Employers don’t like to lose great employees. Sometimes the worker’s choice to leave has nothing to do with the company, but exit interviews are one way to find out about any sources of employee dissatisfaction and disengagement. These can help employers learn from their mistakes and gain insight into ways in which their workplace may not be as inclusive, accepting, or conducive to respectful collaboration as they may have thought.
Including questions about diversity and inclusion in exit interviews provides opportunities for valuable discussions and hopefully frank feedback. Face-to-face interviews can invite rich discussion, but not everyone may be comfortable or at their most candid in these situations. Exiting employees can be invited to submit feedback in writing, as some may express themselves more effectively this way. An exit survey can also provide quantitative and qualitative data.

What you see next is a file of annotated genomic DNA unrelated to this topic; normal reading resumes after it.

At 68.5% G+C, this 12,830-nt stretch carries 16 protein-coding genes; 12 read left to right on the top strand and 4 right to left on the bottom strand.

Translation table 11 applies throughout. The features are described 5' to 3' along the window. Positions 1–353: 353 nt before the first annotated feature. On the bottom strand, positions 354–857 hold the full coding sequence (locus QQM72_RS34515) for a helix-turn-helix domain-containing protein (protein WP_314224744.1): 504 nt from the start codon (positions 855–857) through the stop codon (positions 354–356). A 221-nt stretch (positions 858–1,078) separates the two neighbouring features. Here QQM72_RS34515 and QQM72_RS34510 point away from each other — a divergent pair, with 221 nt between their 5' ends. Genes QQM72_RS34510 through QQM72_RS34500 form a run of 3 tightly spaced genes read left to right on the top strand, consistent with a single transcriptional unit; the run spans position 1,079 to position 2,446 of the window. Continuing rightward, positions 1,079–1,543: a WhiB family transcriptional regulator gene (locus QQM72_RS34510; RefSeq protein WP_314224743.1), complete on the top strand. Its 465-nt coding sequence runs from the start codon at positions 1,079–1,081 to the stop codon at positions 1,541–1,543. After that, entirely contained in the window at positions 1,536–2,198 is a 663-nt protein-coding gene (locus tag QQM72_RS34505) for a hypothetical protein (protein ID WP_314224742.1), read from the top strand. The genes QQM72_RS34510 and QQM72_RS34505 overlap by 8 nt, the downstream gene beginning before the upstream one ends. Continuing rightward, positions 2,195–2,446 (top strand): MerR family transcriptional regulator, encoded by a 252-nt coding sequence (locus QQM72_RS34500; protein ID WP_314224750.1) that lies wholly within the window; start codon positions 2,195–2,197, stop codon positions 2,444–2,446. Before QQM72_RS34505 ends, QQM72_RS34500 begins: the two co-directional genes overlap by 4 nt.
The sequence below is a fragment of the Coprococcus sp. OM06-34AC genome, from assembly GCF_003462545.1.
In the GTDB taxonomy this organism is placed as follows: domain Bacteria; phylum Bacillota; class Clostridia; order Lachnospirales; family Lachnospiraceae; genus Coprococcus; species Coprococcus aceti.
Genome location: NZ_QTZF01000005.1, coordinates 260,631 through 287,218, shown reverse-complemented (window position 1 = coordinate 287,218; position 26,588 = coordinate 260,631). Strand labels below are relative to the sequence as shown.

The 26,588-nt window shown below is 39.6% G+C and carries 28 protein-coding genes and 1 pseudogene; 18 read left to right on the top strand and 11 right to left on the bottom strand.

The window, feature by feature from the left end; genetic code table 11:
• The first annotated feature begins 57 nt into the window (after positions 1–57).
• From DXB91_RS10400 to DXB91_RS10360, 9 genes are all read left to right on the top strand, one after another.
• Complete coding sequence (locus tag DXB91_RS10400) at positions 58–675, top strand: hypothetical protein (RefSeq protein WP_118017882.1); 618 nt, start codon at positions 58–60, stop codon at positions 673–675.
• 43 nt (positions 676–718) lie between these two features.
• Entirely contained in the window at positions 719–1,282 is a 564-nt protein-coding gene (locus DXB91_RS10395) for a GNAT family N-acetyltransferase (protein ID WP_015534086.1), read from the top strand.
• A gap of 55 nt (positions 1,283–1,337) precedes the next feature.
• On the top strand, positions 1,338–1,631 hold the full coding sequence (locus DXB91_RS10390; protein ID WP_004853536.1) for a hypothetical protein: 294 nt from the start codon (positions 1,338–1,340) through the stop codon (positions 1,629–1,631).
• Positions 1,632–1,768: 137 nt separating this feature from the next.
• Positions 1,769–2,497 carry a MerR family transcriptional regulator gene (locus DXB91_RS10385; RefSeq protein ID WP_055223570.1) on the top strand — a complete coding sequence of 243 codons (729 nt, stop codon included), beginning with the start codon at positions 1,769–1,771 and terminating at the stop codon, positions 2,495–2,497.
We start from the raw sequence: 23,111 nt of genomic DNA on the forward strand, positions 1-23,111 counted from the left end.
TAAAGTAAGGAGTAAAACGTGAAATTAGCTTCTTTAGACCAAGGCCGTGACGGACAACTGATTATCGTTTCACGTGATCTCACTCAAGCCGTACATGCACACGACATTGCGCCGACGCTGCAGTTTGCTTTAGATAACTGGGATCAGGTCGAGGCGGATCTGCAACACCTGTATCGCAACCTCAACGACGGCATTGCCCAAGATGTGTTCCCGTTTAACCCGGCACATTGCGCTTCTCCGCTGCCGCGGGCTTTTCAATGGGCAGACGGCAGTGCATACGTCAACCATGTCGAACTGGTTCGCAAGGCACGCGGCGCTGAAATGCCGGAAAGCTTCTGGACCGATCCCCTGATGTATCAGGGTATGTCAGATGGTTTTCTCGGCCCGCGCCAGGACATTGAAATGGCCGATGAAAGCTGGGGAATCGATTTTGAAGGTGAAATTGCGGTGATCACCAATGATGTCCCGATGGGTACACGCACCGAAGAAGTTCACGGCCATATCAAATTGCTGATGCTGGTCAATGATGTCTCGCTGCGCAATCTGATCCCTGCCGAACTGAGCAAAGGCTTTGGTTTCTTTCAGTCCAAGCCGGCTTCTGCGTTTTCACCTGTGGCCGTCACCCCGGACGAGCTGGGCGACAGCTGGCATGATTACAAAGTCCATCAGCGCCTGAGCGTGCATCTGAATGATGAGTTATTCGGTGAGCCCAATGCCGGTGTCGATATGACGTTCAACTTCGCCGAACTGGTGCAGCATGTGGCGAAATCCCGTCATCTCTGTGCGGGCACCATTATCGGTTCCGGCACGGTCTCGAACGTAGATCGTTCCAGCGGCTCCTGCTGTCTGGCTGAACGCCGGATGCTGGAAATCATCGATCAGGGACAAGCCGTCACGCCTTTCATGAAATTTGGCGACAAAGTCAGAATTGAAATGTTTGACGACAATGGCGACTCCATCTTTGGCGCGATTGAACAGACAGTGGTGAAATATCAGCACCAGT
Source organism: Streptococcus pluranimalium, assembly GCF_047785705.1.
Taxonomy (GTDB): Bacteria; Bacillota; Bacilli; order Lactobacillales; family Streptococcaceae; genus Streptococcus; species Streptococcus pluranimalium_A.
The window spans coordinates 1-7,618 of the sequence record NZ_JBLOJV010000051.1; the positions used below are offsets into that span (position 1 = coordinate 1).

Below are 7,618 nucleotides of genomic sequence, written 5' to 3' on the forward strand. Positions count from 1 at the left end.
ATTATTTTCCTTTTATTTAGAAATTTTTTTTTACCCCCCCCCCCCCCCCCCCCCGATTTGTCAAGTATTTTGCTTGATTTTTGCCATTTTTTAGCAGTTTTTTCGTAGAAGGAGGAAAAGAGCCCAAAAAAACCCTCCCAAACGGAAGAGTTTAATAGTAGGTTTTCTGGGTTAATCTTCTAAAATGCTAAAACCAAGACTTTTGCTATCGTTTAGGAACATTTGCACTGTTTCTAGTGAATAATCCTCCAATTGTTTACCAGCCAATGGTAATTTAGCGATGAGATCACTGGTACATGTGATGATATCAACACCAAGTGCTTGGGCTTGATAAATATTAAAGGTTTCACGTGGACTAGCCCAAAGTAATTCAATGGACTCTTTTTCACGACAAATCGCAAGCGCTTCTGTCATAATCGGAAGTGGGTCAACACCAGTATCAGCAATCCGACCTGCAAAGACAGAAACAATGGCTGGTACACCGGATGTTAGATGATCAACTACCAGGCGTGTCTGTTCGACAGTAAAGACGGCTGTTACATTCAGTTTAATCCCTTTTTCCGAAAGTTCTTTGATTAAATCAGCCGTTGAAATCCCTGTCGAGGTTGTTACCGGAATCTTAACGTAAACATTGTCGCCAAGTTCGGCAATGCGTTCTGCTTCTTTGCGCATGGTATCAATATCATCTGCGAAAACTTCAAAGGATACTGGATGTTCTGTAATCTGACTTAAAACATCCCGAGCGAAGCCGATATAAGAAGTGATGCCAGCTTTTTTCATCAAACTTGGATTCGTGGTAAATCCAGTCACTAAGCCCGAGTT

Examples can help in developing an effective exit interview template. The Office of Equity, Diversity and Compliance at Appalachian State University expresses the institution’s reasons and procedures for conducting exit interviews here. Its exit survey provides a good example of questions that can be asked. A list of possible reasons for leaving are listed, and these include “unwelcoming workplace,” “lack of diversity,” and “work environment.” Hopefully survey respondents will expand on these items in the remarks section or in response to the open-ended questions, such as “What changes would you make at ASU as a result of your experience? For example, how could your working conditions have been improved?”
Employers will have the impetus to examine their work culture and diversity and inclusion practices if they discover that these are affecting turnover and engagement. All employees, not just those leaving a company, should have avenues to give feedback about inclusion and have their concerns taken seriously and their ideas applied.